Festival Chorus

Festival Chorus

Tuesday, December 27, 2011

National Choir Appreciation Sunday

A video message from "Queen" Latifah ahead of National Choir Appreciation Sunday, January 8th

Wednesday, December 21, 2011

Christmas Carols

A rather informitive article about caroling that originally appeared in the Telegraph
You may find the original article  http://www.telegraph.co.uk/topics/christmas/8963230/O-come-all-ye-tone-deaf-if-only-once-a-year.html

O come all ye tone-deaf – if only once a year

Christmas carols give even the hardest-hearted the licence to shed a sentimental tear.

Belting out the old familiar tunes, most of which are not that old - O come all ye tone-deaf – if only once a year
Belting out the old familiar tunes - most of which aren't actually that old... Photo: PA
Years ago, I was a lodger in the vicarage of Hampstead’s parish church, a life-conditioning experience that offered an insider view of Christmas. And one thing I remember was the endless ringing of the phone from late November onwards with a thousand repetitions of the same enquiry: “What time is the carol service?” To the point that the vicar’s wife – a feisty soul who spiked her husband’s chances of a bishopric by writing books about the church as a conspiracy against women – would lose her cool and snap: “If you ever came here other than at Christmas, you’d know.”
It’s probably been much the same during the past few weeks (no doubt with a more welcoming response). Tonight, when Hampstead has its 2011 carol service, the church will be packed as it never is during the rest of the year, with people it doesn’t see at any other time. What’s more, they will be singing – which is also something they most probably don’t do at any other time.
Apart from Auld Lang Syne and the National Anthem, there isn’t much music for collective singing that the average Brit without a personal connection to Gareth Malone feels comfortable with. But Christmas carols are another matter. They give you licence to be self-exposing, sentimental, human (even corporate bankers shed a tear during Silent Night). And more significantly, they capture the effect that Christmas has on us all, irrespective of religious belief. The effect of concentrated time, collapsing.
There’s one carol in particular, O Little Town of Bethlehem, that sums it up in spiritual terms: “The hopes and fears of all the years are met in thee tonight.” But even secularists can probably feel something similar: a meeting of hopes, fears, happenings and memories, albeit without reference to any “thee”. Christmas connects us with our pasts, with all the other Christmases we’ve known. More than that, it connects us with the collective past: with all our squabbling forebears who, at this one moment, have contained their loathing of each other, gathered peaceably in Cotswold churchyards, medieval cloisters or the trenches of the Somme, and sung these tunes. Throughout the centuries, or so it’s nice to think.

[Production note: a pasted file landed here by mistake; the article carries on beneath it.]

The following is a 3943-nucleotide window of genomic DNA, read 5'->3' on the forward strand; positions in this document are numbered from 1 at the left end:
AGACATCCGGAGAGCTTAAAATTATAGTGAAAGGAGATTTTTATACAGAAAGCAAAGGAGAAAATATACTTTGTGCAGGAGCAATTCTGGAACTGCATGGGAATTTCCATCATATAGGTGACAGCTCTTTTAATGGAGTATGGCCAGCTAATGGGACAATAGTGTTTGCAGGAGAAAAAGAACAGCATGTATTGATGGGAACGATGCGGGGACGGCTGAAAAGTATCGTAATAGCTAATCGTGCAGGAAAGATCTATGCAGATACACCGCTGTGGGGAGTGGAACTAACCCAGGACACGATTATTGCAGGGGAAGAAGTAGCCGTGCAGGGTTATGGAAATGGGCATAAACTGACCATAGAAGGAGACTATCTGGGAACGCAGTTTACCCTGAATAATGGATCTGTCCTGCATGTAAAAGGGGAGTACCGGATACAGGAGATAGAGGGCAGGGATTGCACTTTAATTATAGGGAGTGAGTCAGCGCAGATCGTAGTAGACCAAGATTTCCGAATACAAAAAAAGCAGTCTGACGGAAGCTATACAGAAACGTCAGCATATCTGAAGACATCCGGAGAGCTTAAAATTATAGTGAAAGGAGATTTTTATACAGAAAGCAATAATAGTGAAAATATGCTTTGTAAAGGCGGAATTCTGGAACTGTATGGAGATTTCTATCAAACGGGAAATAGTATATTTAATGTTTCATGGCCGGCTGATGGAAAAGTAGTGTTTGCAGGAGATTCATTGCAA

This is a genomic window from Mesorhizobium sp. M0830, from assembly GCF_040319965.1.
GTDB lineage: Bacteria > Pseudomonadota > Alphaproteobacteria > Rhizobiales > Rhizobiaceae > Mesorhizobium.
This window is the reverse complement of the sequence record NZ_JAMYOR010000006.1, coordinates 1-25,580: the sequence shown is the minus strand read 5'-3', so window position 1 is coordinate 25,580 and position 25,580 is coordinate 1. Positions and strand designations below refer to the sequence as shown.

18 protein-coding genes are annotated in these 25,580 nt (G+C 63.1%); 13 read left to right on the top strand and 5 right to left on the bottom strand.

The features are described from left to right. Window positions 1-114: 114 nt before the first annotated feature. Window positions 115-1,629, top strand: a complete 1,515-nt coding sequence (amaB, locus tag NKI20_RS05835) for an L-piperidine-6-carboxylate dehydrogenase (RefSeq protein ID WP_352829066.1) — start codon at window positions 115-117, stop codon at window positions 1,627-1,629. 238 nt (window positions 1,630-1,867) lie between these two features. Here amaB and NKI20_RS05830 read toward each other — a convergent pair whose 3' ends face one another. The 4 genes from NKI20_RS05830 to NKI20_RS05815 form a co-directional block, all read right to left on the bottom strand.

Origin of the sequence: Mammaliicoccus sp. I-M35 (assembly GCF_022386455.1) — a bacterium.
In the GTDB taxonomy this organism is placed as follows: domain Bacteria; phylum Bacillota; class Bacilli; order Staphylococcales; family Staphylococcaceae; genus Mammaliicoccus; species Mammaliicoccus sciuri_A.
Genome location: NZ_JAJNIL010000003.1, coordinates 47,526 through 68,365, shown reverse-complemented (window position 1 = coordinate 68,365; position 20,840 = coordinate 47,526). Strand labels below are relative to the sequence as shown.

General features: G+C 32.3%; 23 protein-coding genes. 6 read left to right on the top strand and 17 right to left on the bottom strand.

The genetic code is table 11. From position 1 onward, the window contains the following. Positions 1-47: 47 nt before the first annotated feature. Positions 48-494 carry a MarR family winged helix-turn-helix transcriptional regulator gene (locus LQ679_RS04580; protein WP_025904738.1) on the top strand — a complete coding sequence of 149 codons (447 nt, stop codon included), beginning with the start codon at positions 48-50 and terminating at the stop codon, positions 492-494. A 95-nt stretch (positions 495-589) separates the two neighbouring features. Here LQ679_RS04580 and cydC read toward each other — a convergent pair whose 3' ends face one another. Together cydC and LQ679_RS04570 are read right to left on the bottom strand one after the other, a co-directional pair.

Needless to say, the truth is different. Christmas is, of course, a largely 19th-century invention: so are all those carols. Most of them aren’t hugely ancient. Most of them aren’t even carols, if you’re strict on definition. And the ones that are tend not to have particularly spiritual origins, mixing the sacred with the secular – although that’s something to commend them to a modern congregation, similarly vague on where it stands with God.
Historically, a carol was a dance-tune, sung to simple, repetitive texts and a robust affair – as much to do with drinking and fertility rites as with the birth of Jesus. It wasn’t welcomed in church where, up to the Reformation at least, Christmas music was still steeped in the contemplative calm of plainsong. And when the Reformation kicked in, it came with a distrust of Christmas that prepared the ground for Cromwell’s abolition of it from 1644 to 1660. So no carol singing then.

But history being an untidy process, it was a Cromwellian soldier who came up with the first English carol text to enter common repertory: the Wither’s Rocking Hymn (best-known these days in a setting by Vaughan Williams). It caused him trouble, and the Stationers Company refused to allow publication on the grounds that it was “popish, superstitious, obscene and unfit to keep company with the psalms”. But it set a precedent. And in 1700 it was joined by While Shepherds Watched, which for a long while was the only Christmas carol officially allowed in Anglican liturgy.

By 1782 there was a second, Hark! The Herald Angels Sing (or, as it originally ran, Hark, How all the Welkin Rings). But from that, you see how slow the process of acceptance was. Only in the mid-19th century – prompted on the one hand by the rigorous Methodist promotion of hymn-singing, and on the other by romantic, Anglo-Catholic medieval fantasies – that the standard repertory built up. In some cases it was a scholarly process of refashioning old texts and fitting them to new tunes (or vice versa), masking their newness in the Gothic Revival manner of texts like Good King Wenceslas – which may seem old and exotic but was actually cobbled together in East Grinstead by a Victorian liturgist called J M Neale. And it was of course these Victorians who bequeathed us a vision of Roman-occupied Judea very like East Grinstead, 1850: See Amid the Winter’s Snow and its companions wilfully adjusted the Nativity to Anglican experience.